Getting Away from Abuse: Not as Easy as it Sounds

In my first blog post, I spoke about how Domestic Violence is secretly hiding in plain sight all around us in modern day America and how it proves to be one of the most unreported crimes in modern day. Millions upon millions of victims find themselves lost in a sea of verbal, physical, and sexual abuse seeming to have no way out. Fifteen million children are abused as well and are forced to watch their families crumble one punch at a time. Abuse takes place over thirty six thousand times annually and does not show any sign of stopping unless we work together as a nation to end this great crisis.

    The NCADV has been working hard over the course of many years to fight domestic violence

Domestic violence is viewed as a woman’s issue and something that is focused around women. This may be percieved as true because more than 85% of abusers are men, but not all cases are just with women as the victims. When men do find themselves in the position of a victim, they may face skeptecism from the police and have limited resources because it is so oriented towards women being abused. Legal obstacles are also an issue for men as well as the overwhelming sensation of embarrasement and shame when coming forward about their abuse due to being seen as the physically dominant gender.

I spoke with a representative from the National Coalition Against Domestic

Violence for an interview and l learned more about their mission

After reaching out to many other organizations with no response, I found the perfect organization to talk to: the National Coalition Against Domestic Violence. I spoke with the Developement Director Gretchen Shaw who was willing to have an over the phone interview and able to answer all of my questions with incredibly helpful dilligence. You can listen to the audio recording here. After having spoke with Ms.Shaw, I now am fully aware how much help people receive by reaching out to organizations like the NCADV. When asked what society can do to stop this issue all together, she responded: “I think there needs to be an attitude change. People assume that the victim can just leave, which is not the case. It’s more a case of a victim escaping their purputrator, their abuser and their main mission is to make their victims lives nightmares. I think at the root of it all society must turn their focus to why are we letting the abuser get away with it rather than ‘why doesn’t she just leave’.” Ms.Shaw explained that each case is unique and an individual experience, yet the immense pain left behind is the same. After speaking with her, it answered all of my remaining questions and gave me more insight on how this issue is being handled by some organizations. It helps me to understand the position the victims fall into and the types of people that are putting them there.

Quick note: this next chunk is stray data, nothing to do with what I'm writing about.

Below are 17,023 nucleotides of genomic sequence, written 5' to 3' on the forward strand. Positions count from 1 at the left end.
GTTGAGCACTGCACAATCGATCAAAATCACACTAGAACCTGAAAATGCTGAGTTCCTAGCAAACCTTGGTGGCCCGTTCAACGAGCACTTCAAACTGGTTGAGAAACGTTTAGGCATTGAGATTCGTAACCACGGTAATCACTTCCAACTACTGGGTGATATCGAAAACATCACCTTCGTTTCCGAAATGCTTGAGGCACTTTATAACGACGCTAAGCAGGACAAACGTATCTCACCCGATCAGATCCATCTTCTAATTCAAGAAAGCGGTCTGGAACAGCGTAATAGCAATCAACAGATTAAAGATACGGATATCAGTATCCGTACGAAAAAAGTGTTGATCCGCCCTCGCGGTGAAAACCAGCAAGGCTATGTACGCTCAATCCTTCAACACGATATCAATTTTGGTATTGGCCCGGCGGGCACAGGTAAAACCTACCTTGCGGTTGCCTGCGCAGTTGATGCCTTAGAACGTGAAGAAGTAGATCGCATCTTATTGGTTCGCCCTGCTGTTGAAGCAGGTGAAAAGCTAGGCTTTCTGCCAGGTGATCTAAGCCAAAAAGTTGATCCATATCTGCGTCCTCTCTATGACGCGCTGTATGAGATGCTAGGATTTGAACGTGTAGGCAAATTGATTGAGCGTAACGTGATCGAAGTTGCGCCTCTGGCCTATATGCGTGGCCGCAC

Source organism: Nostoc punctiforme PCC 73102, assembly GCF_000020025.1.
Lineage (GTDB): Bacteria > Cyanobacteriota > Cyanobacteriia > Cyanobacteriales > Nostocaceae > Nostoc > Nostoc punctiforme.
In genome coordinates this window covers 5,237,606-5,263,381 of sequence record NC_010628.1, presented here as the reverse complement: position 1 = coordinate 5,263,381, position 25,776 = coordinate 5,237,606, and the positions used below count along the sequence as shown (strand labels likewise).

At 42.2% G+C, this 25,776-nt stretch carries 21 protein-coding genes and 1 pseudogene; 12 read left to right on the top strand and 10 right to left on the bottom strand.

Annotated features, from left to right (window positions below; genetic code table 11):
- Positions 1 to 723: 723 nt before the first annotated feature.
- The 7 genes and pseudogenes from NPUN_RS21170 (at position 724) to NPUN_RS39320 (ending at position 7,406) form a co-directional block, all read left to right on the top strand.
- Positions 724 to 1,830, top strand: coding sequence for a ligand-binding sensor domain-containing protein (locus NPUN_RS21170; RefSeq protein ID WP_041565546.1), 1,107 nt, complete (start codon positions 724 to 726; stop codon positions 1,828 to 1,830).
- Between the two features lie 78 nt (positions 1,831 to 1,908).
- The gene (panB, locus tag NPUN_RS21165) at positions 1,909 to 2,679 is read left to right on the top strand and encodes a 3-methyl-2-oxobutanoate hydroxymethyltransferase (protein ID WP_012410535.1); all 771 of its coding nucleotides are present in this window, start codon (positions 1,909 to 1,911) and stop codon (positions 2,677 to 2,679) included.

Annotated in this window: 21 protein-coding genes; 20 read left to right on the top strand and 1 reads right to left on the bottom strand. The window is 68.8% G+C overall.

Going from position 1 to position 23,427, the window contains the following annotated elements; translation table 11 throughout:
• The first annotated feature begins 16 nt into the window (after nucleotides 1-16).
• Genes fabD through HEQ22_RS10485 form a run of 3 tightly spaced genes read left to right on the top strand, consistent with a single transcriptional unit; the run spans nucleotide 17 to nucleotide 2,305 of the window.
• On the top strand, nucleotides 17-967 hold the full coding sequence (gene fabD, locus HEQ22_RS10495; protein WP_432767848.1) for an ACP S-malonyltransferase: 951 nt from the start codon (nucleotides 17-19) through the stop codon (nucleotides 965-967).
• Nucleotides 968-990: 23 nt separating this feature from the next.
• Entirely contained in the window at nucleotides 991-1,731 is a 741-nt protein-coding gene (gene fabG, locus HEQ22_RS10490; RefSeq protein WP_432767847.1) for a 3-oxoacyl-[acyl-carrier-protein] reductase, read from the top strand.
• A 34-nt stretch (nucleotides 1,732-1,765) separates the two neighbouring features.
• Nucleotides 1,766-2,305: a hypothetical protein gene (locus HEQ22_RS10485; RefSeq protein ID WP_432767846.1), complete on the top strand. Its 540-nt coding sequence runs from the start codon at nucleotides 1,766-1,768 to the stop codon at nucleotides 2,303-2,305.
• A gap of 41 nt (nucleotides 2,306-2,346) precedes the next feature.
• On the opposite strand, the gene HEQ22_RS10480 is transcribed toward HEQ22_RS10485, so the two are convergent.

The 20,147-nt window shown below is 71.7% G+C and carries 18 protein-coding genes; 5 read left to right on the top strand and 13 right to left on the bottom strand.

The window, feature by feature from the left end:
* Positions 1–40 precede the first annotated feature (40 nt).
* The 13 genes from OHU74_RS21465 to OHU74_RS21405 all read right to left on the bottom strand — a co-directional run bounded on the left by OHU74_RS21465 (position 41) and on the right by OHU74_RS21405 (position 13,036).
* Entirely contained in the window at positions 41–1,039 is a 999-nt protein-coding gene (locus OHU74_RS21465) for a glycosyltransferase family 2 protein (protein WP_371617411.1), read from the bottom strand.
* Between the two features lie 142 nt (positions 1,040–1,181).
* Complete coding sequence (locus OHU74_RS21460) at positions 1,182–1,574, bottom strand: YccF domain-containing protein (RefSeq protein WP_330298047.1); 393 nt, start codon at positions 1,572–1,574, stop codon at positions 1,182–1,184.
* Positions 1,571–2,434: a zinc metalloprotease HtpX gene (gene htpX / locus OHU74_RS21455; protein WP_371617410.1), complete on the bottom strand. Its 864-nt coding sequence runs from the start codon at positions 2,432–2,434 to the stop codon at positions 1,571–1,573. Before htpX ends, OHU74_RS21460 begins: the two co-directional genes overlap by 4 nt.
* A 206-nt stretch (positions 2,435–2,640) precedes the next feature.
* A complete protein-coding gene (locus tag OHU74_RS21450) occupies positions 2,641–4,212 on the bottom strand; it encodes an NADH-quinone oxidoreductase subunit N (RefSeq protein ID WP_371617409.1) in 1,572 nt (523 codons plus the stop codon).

In my opinion, this topic needs far more attention than it is receiving. After seeing all of the statistics of millions of people being abused, I am scared to grow up and maybe myself become a victim. While interviewing Ms.Shaw, I asked how I could help to end domestic violence and she said that knowlegdge and asking questions about domestic violence is vital in assuring I do not become a victim. Yet we both agreed that information is not enough, however. Preventing it from happening to me does not solve this issue in any way, I want it to end for everyone. The only way to end domestic violence is to join together and face it together, which people like Ms.Shaw are dedicating their lives to.

For my You and the World project, I was considering using the power of social media. Miss America 2015, Kira Kazantsev, launched an inniciative using the hashtag “PutTheNailInIt” where you paint one of your fingernails purple to show your support for the cause because the symbolic color of domestic violence is purple. I wanted to bring this idea to Philadelphia and encourage those around me to take part in stopping domestic violence.

this picture is referrencing a social media phenomenon, the blue black/white gold dress. Social media proves to be powerful in sending a message to end domestic abuse.

Also, take a look at my Annotated Bibliography!